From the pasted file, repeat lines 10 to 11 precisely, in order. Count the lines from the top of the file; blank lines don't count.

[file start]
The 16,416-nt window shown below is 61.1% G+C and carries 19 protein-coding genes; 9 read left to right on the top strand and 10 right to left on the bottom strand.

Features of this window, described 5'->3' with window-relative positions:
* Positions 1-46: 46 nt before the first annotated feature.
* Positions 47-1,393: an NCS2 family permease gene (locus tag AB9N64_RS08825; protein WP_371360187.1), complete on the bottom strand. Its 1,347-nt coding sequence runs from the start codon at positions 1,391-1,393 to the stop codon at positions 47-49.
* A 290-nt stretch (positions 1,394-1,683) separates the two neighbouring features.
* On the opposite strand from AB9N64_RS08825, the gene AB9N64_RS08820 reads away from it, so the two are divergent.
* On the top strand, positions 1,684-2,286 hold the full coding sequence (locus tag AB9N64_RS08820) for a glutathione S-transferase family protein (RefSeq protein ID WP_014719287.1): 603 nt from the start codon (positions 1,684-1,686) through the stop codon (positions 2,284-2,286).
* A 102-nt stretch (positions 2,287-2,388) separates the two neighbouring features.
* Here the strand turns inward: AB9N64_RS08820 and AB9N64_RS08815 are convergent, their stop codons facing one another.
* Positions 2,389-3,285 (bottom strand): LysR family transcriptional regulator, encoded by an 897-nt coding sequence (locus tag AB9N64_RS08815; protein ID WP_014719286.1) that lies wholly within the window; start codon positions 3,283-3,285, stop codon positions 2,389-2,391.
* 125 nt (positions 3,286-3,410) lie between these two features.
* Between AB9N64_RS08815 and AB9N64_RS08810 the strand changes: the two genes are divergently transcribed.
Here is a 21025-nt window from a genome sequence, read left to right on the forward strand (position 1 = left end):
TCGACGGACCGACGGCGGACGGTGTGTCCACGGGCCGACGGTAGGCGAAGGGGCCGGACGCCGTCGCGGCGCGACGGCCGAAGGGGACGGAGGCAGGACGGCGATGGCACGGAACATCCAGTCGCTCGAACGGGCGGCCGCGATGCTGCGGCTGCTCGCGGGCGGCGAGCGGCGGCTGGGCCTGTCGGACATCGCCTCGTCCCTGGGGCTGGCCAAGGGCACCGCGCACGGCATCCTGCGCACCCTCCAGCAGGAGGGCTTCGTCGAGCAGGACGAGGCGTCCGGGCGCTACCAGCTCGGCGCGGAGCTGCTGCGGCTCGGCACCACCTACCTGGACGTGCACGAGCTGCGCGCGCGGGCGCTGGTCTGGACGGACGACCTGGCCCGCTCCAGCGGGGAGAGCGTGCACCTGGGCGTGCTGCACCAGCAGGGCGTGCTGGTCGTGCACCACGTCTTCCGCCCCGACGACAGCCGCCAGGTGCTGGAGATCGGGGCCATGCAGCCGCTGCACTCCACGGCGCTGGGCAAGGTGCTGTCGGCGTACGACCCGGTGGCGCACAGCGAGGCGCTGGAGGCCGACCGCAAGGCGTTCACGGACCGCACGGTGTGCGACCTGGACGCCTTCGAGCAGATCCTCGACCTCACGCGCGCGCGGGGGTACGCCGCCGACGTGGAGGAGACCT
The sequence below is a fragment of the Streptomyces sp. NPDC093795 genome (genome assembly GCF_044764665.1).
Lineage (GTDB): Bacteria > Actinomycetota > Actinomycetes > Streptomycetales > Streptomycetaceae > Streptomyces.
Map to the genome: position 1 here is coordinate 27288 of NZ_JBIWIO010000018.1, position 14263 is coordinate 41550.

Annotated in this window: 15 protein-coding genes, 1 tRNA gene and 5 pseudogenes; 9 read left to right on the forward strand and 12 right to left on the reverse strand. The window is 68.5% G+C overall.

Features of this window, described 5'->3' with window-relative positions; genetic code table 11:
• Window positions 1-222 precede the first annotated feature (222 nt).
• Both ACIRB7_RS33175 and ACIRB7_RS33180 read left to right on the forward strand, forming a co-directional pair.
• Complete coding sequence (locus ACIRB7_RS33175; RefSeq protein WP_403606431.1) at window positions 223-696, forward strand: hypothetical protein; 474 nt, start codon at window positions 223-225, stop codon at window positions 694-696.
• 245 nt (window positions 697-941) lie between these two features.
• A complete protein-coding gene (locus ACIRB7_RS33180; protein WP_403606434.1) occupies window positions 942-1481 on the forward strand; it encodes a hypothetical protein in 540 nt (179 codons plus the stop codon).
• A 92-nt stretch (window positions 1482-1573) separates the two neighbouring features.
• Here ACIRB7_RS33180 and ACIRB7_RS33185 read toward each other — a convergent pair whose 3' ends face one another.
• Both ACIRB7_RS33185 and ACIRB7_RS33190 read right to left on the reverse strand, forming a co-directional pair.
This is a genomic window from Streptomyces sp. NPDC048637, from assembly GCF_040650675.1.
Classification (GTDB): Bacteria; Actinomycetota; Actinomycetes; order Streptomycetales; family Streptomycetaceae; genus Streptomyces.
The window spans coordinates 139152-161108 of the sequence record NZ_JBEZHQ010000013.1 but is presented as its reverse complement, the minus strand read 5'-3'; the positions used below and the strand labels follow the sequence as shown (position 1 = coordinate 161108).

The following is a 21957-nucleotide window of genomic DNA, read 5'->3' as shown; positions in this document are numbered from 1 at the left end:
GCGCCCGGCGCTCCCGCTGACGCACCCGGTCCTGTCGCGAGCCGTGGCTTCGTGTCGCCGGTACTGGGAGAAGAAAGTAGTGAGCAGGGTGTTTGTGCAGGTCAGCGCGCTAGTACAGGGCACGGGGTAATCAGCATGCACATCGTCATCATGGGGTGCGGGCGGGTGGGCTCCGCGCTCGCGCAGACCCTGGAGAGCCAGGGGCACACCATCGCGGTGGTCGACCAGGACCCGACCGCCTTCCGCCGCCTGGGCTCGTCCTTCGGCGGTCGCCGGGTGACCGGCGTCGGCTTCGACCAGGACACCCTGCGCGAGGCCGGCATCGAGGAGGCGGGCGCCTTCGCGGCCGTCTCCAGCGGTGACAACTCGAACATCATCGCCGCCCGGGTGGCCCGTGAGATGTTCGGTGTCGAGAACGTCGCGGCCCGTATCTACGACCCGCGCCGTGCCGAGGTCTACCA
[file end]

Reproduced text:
* Positions 2,389-3,285 (bottom strand): LysR family transcriptional regulator, encoded by an 897-nt coding sequence (locus tag AB9N64_RS08815; protein ID WP_014719286.1) that lies wholly within the window; start codon positions 3,283-3,285, stop codon positions 2,389-2,391.
* 125 nt (positions 3,286-3,410) lie between these two features.